Waiting For Lefty
nytheatre.com q&a preview by Jessie Fahay
September 4, 2012
What is your job on this show?
What type of theater do you like most to work on?
I love to work on and produce theater that asks pivotal questions and can engage an audience in dialogue. I love theater that challenges people and brings light to what is occurring in the world. I love theater that educates and probes. I love theater and artists who are daring and love to give back. I love theater that reflects what it is to be human.
Complete this sentence: My show is the only one opening in NYC this fall that...?
addresses middle-class worker rights and extreme financial struggles during the time of a very important election. It is also the only show in which audience members will be able to register to vote at the show! Volunteers from the League of Women Voters will be there!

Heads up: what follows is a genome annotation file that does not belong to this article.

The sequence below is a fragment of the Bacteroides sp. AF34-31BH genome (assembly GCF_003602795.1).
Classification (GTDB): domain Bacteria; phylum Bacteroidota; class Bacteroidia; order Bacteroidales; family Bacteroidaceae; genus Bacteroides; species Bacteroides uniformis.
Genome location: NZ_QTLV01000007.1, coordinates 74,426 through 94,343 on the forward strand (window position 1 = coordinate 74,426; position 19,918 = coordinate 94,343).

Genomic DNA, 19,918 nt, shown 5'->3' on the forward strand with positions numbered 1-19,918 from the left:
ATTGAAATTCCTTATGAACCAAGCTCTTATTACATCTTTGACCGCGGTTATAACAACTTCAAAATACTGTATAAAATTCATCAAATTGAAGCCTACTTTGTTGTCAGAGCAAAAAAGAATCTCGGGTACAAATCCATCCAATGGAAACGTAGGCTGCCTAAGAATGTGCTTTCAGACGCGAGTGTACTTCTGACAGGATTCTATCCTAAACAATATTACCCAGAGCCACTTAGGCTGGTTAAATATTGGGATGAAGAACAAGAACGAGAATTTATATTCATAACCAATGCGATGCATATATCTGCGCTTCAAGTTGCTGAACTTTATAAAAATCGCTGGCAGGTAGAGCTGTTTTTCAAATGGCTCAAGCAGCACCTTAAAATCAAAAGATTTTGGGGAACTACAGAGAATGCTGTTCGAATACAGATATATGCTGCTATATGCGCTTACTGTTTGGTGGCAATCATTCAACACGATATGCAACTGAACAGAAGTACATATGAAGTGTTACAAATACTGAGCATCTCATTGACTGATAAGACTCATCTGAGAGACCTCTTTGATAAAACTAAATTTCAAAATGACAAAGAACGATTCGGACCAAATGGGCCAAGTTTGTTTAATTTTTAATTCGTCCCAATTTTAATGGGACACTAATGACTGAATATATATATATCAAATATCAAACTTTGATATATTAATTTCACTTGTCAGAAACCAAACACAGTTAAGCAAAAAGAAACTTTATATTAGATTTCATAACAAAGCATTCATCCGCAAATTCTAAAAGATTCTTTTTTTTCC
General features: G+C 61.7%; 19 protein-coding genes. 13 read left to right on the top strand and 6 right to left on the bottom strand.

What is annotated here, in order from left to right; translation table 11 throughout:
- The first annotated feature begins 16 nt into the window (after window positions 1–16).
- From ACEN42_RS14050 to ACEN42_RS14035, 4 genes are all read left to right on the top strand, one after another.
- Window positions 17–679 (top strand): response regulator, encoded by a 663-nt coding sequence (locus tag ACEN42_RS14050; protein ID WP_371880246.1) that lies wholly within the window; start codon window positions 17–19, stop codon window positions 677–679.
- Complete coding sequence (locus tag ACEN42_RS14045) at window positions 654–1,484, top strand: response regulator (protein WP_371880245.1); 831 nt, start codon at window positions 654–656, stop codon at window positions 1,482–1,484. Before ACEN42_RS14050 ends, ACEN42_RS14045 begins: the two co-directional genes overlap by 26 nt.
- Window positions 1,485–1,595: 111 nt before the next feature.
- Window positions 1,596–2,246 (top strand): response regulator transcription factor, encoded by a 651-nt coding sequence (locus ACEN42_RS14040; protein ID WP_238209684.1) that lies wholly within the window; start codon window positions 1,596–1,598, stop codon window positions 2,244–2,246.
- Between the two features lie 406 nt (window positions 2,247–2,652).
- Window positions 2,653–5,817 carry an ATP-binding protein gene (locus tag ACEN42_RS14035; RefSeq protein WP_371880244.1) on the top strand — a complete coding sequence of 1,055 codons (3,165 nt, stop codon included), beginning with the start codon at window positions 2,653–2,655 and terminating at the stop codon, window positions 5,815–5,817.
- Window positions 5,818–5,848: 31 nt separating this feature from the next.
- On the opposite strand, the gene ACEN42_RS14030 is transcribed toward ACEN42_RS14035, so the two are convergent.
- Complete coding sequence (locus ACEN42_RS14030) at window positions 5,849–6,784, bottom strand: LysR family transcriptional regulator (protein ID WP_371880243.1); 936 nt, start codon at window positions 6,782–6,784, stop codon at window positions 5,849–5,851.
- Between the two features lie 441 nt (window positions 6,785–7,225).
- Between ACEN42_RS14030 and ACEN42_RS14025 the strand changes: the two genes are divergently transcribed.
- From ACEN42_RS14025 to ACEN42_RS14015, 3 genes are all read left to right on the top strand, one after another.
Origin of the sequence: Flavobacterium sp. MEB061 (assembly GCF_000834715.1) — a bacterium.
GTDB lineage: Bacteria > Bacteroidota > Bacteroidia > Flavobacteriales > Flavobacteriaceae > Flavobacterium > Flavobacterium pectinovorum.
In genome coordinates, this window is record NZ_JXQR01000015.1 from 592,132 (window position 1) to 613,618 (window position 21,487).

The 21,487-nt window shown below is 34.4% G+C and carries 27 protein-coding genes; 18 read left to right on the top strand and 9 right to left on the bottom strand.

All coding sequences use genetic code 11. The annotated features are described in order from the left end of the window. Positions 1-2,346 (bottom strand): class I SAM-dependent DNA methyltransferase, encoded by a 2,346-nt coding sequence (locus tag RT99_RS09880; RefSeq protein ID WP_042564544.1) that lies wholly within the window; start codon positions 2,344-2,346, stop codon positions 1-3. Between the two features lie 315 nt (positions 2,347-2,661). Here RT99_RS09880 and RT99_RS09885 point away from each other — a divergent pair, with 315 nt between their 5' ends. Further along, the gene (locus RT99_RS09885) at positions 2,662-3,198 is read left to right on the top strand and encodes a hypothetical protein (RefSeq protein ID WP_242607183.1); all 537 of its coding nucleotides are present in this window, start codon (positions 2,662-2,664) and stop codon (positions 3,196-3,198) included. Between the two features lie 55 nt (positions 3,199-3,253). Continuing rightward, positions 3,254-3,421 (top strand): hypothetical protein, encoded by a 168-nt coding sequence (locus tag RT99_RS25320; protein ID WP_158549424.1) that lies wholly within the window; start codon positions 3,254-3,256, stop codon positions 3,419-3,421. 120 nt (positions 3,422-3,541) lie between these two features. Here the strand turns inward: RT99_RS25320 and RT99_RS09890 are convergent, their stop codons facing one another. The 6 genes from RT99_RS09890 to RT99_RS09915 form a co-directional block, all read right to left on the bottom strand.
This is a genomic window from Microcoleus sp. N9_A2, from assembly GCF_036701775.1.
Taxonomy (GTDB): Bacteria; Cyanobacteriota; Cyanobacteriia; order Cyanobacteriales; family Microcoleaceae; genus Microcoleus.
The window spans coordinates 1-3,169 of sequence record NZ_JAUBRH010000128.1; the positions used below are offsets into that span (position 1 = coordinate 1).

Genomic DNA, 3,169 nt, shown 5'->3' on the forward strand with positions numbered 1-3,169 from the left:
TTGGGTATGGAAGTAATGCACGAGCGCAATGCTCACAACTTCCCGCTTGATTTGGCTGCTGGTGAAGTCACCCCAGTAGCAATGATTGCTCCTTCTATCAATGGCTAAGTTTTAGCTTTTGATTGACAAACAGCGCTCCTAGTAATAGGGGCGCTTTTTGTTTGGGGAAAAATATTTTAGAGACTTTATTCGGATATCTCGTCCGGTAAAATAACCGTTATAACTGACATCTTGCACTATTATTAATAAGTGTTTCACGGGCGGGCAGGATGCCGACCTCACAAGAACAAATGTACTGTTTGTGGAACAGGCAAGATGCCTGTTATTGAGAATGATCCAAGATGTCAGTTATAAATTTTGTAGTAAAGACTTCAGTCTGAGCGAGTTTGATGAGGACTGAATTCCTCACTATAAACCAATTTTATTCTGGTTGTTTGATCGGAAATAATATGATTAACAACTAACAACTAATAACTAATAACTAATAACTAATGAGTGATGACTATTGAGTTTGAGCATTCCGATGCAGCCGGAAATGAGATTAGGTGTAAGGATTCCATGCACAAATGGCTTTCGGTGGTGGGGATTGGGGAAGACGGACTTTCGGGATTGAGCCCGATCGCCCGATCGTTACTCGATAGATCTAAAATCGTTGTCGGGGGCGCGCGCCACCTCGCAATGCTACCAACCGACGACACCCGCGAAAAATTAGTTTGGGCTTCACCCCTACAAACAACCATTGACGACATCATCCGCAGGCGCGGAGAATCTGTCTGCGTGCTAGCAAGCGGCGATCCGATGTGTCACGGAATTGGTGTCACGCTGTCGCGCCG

Do you think the audience will talk about your show for 5 minutes, an hour, or way into the wee hours of the night?
They will discuss it into the wee hours of the night because it this play is so topical; these issues have been discussed for centuries and will be continue to be discussed.
People who like which of the following recent Broadway shows would also probably like your show: THE BOOK OF MORMON, ONCE, DEATH OF A SALESMAN, CLYBOURNE PARK?
Clybourne Park/Death of a Salesman. Clybourne Park challenges societal issues like this does and Death of a Salesman addresses a family dealing with financial struggles.
Can theater bring about societal change? Why or why not?
Absolutely! Theater creates education and awareness in way that is transformative and powerful--very different from learning about history or current events in a classroom. Awareness can bring about action. It just needs to be done one audience at a time. Angels in America is a perfect example of how theatre shaped our view of the AIDS epidemic. There are many other examples similar to this.